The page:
Issue 90, Winter 1983
Liberty had never cared for Halloween. The night gave the false hope that when one was summoned to the door by a stranger’s knock, one’s most horrible fears could be realized by the appearance of ghosts, bats, ambulatory corpses, and the headless hounds of hell.
On a small key off the coast of Florida, Liberty guided three children, Teddy, Lindy, and Yvonne, through the streets to a small darkened shopping center where Nicky, the fourth member of their party, lived with his parents in the back of the Oh pottery shop. Clem, Liberty’s large white dog, followed in his black eye-mask. Teddy was a doctor, Lindy was a rose in a red tutu and long green stockings. Yvonne was a duck.
They passed a shop which sold sportswear. A sign in the shop window said, Yes! We have mastectomy bathing suits! Liberty tapped on the door of the pottery shop. Behind the shop was a kiln and a teepee. Roger and Rosie, Nicky’s parents, hadn’t been able to fire anything in the kiln for a month, ever since a pair of cockatoos had chosen to nest there. Liberty pushed the door open and saw Rosie squatting on the floor on her heels. Rosie’s eyes were bulging, her tongue hung out and the tendons of her neck were prominent. When she saw the children, she relaxed her face, unwound herself erect and came bounding toward them. She reminded Liberty of a particularly mindless Irish setter.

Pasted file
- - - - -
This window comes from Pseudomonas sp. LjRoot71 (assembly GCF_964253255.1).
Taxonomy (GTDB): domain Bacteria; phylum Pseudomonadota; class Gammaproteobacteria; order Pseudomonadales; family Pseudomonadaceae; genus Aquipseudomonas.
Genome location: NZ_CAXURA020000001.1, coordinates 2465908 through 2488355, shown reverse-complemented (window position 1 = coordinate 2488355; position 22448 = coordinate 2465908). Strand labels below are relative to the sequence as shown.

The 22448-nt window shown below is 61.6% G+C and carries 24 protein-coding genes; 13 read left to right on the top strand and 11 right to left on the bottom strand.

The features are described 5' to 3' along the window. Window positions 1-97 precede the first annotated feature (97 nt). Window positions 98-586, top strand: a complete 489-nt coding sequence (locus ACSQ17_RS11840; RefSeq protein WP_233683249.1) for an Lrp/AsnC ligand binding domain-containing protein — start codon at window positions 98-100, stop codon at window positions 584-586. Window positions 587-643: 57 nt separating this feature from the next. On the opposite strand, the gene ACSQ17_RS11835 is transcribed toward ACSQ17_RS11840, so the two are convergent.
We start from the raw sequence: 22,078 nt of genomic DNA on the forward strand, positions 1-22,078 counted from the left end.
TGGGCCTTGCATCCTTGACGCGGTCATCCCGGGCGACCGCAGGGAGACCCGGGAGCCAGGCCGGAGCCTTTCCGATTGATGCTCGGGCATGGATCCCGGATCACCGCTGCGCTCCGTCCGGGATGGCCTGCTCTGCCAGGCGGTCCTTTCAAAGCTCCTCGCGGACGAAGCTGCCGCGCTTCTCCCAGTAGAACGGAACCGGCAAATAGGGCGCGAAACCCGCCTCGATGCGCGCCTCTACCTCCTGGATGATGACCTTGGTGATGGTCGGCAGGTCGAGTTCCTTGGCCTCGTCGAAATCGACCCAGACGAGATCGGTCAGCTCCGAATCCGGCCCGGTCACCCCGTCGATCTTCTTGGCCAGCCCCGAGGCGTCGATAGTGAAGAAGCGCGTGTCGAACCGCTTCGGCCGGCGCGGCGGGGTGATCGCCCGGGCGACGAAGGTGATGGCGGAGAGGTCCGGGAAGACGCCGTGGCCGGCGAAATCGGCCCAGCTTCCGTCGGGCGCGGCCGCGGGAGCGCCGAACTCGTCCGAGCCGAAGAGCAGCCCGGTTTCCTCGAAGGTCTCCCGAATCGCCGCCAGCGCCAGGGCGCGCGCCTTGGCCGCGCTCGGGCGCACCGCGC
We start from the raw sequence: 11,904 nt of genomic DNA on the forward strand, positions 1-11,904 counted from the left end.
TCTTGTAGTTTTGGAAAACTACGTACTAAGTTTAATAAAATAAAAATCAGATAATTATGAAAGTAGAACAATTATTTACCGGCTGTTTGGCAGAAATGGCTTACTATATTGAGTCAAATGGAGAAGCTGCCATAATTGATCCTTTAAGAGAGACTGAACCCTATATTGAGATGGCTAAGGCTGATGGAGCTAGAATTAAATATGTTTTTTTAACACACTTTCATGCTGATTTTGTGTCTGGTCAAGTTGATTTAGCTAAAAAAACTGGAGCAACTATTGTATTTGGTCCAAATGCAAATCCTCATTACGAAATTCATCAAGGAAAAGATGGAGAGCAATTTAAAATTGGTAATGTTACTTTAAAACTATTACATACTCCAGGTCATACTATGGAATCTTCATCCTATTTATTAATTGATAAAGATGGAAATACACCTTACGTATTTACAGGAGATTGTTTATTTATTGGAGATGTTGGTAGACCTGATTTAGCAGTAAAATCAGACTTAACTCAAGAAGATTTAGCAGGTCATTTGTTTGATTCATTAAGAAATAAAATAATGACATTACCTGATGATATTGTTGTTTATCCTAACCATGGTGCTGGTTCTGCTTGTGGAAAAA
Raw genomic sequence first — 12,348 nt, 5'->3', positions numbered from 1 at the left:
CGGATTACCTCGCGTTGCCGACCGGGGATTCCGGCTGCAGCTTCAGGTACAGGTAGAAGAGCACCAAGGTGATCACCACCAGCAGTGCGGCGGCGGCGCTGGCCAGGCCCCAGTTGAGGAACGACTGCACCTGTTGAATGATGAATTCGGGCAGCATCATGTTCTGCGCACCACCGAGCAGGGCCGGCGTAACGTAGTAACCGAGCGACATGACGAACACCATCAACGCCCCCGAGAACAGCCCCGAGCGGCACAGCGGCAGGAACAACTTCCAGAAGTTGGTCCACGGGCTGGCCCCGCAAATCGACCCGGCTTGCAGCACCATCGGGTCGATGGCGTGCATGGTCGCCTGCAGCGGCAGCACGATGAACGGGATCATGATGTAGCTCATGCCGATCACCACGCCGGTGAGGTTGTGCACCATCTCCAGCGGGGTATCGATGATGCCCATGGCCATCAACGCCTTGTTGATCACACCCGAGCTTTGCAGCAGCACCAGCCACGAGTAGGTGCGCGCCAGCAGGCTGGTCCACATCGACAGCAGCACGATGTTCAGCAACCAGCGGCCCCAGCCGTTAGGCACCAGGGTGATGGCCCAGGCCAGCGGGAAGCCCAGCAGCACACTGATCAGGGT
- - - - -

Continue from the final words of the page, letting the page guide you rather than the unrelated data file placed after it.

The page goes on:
“Oh,” she said. “I feel wonderful! Vivid! But I feel relaxed too.”
“What’s that?” Lindy asked. She touched a pin on Rosie’s blouse. There was a man’s picture on the pin.
“Oh,” Rosie said, “that’s the Dalai Lama. I met the Dalai Lama. He wore horn-rimmed glasses and a little button on his suit just like this one that showed a picture of himself, the Dalai Lama. When I met him I felt his spirit piercing me like little arrows. I felt a great yearning for nonexistence. It was great!” Rosie ran her hand through the ringlets of her rusty red hair. She smiled at the children. “I used to take drugs but then I met the Dalai Lama and he made me clean. It was great to be clean, let me tell you. Then I met Roger-Dad and that was great too. I mean, I’m very accepting now.”